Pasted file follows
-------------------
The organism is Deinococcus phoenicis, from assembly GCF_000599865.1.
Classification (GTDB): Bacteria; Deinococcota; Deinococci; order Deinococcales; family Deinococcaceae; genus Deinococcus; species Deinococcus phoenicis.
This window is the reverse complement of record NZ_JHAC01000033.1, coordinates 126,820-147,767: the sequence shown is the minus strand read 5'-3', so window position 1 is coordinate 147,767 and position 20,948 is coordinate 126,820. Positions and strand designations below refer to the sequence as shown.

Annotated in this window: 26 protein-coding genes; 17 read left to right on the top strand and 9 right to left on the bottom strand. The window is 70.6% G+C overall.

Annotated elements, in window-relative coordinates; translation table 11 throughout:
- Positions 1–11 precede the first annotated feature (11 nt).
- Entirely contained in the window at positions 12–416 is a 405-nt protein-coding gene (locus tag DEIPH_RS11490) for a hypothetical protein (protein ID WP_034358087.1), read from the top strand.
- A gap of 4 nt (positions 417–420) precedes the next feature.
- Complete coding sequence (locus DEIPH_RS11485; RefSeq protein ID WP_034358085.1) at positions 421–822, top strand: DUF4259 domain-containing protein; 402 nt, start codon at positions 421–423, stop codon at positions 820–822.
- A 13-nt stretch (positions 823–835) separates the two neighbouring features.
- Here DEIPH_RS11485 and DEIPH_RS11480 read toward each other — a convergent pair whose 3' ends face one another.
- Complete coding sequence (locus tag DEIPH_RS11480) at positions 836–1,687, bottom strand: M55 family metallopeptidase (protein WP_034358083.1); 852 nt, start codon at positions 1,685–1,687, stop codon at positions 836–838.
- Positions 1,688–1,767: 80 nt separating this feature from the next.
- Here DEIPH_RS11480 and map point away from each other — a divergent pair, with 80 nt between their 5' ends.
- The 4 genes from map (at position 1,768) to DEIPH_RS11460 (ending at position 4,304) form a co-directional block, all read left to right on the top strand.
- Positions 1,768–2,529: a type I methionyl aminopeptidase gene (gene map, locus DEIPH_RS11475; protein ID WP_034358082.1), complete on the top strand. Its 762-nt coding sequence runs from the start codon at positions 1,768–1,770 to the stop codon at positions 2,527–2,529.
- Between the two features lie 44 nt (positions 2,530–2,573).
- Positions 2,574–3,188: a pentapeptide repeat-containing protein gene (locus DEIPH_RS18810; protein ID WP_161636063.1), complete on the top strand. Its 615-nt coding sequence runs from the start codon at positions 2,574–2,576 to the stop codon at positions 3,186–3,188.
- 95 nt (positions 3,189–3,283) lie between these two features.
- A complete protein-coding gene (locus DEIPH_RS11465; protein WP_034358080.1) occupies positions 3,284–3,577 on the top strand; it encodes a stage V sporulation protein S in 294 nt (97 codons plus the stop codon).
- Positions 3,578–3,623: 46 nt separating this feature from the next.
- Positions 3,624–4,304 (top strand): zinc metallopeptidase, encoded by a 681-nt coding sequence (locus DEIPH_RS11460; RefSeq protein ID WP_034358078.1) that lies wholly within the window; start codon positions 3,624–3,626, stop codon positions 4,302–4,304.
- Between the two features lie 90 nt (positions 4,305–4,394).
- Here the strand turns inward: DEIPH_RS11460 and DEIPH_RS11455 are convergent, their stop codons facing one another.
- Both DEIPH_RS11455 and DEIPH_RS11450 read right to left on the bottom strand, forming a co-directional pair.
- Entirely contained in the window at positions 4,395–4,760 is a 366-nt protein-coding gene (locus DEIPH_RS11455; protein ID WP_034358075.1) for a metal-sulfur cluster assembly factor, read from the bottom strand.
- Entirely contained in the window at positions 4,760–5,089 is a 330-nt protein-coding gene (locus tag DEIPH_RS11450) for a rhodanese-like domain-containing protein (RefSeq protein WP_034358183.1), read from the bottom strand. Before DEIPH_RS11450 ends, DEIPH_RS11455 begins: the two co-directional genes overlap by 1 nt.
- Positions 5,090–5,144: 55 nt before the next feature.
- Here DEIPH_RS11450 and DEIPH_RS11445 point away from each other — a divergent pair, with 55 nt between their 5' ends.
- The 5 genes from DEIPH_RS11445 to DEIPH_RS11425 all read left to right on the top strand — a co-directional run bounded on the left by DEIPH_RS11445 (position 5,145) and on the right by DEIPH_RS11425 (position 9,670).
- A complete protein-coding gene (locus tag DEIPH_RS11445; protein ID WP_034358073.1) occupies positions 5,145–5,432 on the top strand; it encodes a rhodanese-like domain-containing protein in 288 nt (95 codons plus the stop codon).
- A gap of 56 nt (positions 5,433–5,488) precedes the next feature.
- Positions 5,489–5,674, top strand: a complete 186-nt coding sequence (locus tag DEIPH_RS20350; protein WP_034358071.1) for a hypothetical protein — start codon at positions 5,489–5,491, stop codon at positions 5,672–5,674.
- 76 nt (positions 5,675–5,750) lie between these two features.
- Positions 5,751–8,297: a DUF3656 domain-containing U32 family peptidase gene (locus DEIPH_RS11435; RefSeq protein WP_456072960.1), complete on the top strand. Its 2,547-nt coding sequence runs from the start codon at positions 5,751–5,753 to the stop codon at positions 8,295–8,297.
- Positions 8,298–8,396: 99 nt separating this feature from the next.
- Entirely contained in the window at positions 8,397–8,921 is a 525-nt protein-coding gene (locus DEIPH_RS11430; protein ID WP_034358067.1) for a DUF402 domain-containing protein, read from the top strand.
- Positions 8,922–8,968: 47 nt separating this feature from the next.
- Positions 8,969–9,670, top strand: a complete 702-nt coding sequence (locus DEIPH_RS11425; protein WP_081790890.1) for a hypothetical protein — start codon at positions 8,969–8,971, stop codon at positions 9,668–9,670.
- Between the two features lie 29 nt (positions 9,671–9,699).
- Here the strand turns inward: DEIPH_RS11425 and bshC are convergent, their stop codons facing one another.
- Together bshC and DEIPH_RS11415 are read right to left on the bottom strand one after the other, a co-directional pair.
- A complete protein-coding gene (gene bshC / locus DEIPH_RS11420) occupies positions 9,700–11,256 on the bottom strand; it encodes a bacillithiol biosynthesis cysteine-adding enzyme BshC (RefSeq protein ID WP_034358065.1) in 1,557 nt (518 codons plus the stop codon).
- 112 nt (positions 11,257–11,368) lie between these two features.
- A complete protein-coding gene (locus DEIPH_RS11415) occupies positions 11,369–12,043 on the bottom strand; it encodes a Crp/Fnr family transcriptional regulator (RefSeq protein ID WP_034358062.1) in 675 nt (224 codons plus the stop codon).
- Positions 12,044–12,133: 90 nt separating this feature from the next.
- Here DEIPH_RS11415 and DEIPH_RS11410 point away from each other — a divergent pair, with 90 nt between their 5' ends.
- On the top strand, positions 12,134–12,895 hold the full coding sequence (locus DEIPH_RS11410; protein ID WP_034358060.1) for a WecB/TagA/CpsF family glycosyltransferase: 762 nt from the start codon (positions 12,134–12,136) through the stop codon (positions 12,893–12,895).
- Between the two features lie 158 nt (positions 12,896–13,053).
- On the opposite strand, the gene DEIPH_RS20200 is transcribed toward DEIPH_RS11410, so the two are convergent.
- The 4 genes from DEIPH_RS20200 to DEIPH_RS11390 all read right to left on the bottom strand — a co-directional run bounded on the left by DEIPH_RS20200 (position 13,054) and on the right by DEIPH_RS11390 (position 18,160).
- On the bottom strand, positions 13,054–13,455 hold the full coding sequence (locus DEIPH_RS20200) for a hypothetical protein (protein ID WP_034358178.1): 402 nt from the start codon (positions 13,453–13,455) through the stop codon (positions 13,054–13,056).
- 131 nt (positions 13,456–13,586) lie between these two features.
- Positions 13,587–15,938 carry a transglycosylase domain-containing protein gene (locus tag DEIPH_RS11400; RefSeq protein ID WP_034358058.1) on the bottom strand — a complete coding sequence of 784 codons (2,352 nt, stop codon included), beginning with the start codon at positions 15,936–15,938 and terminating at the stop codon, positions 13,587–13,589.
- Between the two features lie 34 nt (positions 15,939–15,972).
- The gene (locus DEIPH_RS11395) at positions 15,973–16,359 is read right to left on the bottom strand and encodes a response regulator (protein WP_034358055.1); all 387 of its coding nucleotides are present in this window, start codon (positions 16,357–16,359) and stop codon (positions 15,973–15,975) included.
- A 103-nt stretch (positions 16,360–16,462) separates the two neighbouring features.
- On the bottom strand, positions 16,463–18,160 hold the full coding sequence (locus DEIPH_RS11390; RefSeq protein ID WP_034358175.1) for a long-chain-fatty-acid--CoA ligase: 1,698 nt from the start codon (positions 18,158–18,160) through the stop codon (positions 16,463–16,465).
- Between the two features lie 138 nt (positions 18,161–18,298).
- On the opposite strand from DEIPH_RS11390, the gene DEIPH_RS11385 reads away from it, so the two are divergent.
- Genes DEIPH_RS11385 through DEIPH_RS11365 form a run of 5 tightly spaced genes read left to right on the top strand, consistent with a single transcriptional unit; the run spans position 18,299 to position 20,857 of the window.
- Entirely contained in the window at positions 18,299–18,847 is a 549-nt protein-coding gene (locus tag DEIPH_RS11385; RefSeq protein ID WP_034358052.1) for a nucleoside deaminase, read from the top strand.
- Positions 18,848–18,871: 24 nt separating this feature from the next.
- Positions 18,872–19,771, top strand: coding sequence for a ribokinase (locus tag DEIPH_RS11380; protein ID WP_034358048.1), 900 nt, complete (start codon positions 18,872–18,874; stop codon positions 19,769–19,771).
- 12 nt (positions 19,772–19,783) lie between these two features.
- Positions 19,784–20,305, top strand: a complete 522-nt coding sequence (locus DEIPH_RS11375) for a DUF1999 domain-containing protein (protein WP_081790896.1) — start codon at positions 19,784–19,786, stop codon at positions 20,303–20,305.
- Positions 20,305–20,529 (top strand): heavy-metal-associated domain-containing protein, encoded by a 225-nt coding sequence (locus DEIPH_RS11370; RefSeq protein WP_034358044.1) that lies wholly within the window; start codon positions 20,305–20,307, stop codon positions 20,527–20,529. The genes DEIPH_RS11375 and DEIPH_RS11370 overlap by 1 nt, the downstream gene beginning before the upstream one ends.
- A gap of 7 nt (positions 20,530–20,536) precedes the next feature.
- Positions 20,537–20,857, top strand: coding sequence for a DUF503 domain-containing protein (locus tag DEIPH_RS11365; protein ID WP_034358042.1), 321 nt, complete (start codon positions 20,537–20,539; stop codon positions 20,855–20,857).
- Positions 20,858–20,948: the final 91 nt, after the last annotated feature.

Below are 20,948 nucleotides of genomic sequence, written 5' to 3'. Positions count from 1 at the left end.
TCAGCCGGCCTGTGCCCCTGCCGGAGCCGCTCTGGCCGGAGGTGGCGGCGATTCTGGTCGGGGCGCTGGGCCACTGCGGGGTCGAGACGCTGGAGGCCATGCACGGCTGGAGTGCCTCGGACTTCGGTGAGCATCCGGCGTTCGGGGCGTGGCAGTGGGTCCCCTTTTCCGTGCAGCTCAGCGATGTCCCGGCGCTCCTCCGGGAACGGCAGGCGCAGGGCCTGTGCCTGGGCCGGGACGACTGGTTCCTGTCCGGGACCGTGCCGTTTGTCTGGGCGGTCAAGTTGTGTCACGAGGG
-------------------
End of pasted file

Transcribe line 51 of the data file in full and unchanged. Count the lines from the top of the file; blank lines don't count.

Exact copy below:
- The 4 genes from DEIPH_RS20200 to DEIPH_RS11390 all read right to left on the bottom strand — a co-directional run bounded on the left by DEIPH_RS20200 (position 13,054) and on the right by DEIPH_RS11390 (position 18,160).